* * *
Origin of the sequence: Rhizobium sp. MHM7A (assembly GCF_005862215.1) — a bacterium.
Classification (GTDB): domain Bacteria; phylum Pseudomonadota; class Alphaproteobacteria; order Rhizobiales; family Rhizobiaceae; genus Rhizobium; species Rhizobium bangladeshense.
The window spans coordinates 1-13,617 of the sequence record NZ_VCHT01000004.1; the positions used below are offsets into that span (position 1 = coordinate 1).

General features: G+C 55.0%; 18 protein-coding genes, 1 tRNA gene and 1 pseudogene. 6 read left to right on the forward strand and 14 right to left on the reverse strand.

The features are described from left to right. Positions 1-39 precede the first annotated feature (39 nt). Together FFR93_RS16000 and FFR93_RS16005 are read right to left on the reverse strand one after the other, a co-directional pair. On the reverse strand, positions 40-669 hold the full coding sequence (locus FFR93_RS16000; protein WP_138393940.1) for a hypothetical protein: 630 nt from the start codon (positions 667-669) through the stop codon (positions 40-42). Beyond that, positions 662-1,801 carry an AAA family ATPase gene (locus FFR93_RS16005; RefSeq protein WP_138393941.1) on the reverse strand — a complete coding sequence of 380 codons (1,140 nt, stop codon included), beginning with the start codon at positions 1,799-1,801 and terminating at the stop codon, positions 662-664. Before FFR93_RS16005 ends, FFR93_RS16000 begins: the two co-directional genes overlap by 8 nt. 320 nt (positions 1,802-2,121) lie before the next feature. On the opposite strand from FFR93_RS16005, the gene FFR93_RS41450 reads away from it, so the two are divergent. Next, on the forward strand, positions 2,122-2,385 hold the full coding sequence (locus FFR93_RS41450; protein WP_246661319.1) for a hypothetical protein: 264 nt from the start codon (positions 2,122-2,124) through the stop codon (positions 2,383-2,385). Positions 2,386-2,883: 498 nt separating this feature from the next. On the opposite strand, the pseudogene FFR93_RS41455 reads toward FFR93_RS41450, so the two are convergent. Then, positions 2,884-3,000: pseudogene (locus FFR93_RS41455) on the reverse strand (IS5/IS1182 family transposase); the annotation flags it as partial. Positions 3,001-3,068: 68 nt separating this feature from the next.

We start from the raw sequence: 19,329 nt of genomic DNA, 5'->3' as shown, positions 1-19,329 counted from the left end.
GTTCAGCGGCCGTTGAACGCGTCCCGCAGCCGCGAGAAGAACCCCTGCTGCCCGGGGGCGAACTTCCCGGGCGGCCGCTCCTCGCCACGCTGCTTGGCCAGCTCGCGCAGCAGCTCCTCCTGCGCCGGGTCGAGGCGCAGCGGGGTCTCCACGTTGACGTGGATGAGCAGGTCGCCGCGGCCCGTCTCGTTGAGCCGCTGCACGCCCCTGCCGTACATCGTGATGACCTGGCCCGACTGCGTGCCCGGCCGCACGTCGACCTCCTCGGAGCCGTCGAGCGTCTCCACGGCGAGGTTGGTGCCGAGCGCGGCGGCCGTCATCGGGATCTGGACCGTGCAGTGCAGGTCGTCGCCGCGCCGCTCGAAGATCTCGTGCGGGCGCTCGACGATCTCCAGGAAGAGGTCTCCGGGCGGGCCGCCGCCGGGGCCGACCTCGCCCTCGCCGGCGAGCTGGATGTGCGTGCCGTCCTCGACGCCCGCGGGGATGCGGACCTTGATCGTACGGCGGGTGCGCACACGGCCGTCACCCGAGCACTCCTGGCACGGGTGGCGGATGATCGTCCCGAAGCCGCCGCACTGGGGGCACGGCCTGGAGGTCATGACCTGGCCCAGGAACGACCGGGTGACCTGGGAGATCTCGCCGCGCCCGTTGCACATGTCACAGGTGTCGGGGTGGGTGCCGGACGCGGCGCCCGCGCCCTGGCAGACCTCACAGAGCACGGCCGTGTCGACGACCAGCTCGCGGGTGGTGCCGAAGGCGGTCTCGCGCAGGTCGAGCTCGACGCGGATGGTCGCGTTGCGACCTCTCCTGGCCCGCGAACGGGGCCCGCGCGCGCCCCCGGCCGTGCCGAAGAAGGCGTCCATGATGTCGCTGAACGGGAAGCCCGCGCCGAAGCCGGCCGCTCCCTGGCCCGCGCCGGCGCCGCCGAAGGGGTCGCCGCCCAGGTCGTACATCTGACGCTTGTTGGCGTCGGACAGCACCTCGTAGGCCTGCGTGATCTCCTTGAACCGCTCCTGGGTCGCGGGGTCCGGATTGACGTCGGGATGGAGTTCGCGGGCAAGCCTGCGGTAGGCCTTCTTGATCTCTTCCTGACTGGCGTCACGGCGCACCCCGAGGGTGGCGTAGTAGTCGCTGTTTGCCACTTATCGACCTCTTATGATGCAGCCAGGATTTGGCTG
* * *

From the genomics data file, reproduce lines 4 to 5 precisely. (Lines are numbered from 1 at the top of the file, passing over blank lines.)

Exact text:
General features: G+C 55.0%; 18 protein-coding genes, 1 tRNA gene and 1 pseudogene. 6 read left to right on the forward strand and 14 right to left on the reverse strand.

The features are described from left to right. Positions 1-39 precede the first annotated feature (39 nt). Together FFR93_RS16000 and FFR93_RS16005 are read right to left on the reverse strand one after the other, a co-directional pair. On the reverse strand, positions 40-669 hold the full coding sequence (locus FFR93_RS16000; protein WP_138393940.1) for a hypothetical protein: 630 nt from the start codon (positions 667-669) through the stop codon (positions 40-42). Beyond that, positions 662-1,801 carry an AAA family ATPase gene (locus FFR93_RS16005; RefSeq protein WP_138393941.1) on the reverse strand — a complete coding sequence of 380 codons (1,140 nt, stop codon included), beginning with the start codon at positions 1,799-1,801 and terminating at the stop codon, positions 662-664. Before FFR93_RS16005 ends, FFR93_RS16000 begins: the two co-directional genes overlap by 8 nt. 320 nt (positions 1,802-2,121) lie before the next feature. On the opposite strand from FFR93_RS16005, the gene FFR93_RS41450 reads away from it, so the two are divergent. Next, on the forward strand, positions 2,122-2,385 hold the full coding sequence (locus FFR93_RS41450; protein WP_246661319.1) for a hypothetical protein: 264 nt from the start codon (positions 2,122-2,124) through the stop codon (positions 2,383-2,385). Positions 2,386-2,883: 498 nt separating this feature from the next. On the opposite strand, the pseudogene FFR93_RS41455 reads toward FFR93_RS41450, so the two are convergent. Then, positions 2,884-3,000: pseudogene (locus FFR93_RS41455) on the reverse strand (IS5/IS1182 family transposase); the annotation flags it as partial. Positions 3,001-3,068: 68 nt separating this feature from the next.